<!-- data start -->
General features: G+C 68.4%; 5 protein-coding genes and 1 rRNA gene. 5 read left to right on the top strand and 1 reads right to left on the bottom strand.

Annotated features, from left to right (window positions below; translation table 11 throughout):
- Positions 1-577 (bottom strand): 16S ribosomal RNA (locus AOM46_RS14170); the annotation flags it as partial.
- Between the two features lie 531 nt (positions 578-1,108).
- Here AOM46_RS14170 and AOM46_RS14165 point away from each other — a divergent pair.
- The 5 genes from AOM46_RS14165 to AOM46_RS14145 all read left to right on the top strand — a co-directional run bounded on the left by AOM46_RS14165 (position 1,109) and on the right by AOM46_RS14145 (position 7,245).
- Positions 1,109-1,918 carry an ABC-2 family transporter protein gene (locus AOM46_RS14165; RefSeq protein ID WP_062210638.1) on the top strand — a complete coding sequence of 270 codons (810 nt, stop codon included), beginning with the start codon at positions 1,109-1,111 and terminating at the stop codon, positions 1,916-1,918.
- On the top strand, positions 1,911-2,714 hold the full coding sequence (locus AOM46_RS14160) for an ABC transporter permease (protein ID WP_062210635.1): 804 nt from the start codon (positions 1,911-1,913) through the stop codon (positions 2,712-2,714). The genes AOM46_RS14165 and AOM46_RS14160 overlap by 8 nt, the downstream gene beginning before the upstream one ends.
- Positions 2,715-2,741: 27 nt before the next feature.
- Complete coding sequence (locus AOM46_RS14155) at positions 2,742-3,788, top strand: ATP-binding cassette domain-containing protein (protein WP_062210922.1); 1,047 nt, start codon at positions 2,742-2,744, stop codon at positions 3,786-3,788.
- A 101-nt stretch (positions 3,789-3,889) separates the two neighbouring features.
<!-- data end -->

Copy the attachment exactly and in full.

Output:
General features: G+C 68.4%; 5 protein-coding genes and 1 rRNA gene. 5 read left to right on the top strand and 1 reads right to left on the bottom strand.

Annotated features, from left to right (window positions below; translation table 11 throughout):
- Positions 1-577 (bottom strand): 16S ribosomal RNA (locus AOM46_RS14170); the annotation flags it as partial.
- Between the two features lie 531 nt (positions 578-1,108).
- Here AOM46_RS14170 and AOM46_RS14165 point away from each other — a divergent pair.
- The 5 genes from AOM46_RS14165 to AOM46_RS14145 all read left to right on the top strand — a co-directional run bounded on the left by AOM46_RS14165 (position 1,109) and on the right by AOM46_RS14145 (position 7,245).
- Positions 1,109-1,918 carry an ABC-2 family transporter protein gene (locus AOM46_RS14165; RefSeq protein ID WP_062210638.1) on the top strand — a complete coding sequence of 270 codons (810 nt, stop codon included), beginning with the start codon at positions 1,109-1,111 and terminating at the stop codon, positions 1,916-1,918.
- On the top strand, positions 1,911-2,714 hold the full coding sequence (locus AOM46_RS14160) for an ABC transporter permease (protein ID WP_062210635.1): 804 nt from the start codon (positions 1,911-1,913) through the stop codon (positions 2,712-2,714). The genes AOM46_RS14165 and AOM46_RS14160 overlap by 8 nt, the downstream gene beginning before the upstream one ends.
- Positions 2,715-2,741: 27 nt before the next feature.
- Complete coding sequence (locus AOM46_RS14155) at positions 2,742-3,788, top strand: ATP-binding cassette domain-containing protein (protein WP_062210922.1); 1,047 nt, start codon at positions 2,742-2,744, stop codon at positions 3,786-3,788.
- A 101-nt stretch (positions 3,789-3,889) separates the two neighbouring features.